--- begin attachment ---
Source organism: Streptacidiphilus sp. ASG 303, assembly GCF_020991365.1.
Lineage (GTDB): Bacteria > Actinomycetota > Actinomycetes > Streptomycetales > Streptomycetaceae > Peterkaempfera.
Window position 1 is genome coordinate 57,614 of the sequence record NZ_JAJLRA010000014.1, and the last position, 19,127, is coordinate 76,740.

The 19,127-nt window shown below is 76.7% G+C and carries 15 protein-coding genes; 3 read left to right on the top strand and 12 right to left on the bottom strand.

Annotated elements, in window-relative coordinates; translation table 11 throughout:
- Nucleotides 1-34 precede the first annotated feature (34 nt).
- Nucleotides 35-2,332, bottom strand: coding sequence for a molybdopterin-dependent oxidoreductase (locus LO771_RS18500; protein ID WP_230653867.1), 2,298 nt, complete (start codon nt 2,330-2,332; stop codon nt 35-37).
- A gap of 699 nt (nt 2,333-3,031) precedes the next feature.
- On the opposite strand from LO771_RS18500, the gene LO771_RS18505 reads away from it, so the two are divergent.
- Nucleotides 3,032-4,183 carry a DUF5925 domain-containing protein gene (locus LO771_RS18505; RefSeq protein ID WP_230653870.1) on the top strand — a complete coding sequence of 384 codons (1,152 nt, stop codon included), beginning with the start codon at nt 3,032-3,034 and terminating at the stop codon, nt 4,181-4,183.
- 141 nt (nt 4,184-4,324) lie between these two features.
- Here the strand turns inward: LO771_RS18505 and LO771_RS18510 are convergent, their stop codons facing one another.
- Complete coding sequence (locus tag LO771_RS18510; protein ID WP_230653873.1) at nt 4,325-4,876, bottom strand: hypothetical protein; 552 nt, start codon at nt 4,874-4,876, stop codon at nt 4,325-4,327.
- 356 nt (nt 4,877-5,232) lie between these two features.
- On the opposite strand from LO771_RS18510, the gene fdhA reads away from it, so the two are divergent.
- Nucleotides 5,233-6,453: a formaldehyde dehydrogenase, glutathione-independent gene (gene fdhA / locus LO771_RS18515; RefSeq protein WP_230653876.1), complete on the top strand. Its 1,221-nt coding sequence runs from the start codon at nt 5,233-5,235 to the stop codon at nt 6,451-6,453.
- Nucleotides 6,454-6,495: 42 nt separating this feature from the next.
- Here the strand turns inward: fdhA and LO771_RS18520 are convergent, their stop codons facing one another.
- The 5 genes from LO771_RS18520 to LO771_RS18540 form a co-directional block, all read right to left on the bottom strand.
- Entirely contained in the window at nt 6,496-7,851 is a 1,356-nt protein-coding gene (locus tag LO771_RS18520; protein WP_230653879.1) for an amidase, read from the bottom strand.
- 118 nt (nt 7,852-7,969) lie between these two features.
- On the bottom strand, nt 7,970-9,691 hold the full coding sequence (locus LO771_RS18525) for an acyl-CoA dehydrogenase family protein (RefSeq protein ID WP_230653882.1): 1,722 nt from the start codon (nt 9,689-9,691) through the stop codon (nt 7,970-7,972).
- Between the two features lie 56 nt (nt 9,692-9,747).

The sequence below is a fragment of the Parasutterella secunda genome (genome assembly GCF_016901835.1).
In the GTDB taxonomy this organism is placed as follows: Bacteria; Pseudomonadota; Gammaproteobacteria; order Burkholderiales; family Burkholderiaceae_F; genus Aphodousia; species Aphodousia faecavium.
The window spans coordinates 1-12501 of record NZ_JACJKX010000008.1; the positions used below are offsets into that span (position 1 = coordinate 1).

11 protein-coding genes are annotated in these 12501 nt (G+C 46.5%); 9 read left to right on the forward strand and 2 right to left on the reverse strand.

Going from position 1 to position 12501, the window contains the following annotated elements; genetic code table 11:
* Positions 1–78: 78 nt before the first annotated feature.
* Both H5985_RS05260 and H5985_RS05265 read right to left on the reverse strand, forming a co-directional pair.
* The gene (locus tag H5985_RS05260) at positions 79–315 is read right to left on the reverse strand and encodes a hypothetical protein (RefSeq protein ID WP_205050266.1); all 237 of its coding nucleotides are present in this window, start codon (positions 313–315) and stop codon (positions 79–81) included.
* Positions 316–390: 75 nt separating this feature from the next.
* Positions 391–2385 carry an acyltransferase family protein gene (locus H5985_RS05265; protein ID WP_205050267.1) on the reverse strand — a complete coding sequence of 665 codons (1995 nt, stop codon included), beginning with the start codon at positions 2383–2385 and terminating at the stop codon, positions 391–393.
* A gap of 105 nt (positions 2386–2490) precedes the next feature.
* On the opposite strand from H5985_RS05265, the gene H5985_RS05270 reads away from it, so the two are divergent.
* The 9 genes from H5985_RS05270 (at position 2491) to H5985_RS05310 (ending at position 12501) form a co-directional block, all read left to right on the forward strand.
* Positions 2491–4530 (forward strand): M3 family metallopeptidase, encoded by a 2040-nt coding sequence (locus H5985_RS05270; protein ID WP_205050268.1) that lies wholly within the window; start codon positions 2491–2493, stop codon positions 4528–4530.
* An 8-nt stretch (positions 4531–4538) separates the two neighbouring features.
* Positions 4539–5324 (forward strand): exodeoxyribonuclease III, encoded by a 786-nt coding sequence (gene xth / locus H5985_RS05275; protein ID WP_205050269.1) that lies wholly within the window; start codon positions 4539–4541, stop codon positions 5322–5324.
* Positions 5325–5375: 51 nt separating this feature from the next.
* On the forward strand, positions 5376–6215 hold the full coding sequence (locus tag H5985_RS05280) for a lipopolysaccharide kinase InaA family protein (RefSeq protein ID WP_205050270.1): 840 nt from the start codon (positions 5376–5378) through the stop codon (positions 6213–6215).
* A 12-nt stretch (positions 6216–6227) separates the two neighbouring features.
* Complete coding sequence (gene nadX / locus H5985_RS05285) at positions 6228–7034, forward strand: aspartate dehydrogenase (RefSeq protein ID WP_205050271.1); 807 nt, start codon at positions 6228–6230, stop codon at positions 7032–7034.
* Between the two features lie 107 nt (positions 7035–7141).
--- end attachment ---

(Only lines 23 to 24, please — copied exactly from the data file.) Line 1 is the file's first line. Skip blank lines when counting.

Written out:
- Between the two features lie 56 nt (nt 9,692-9,747).

The sequence below is a fragment of the Parasutterella secunda genome (genome assembly GCF_016901835.1).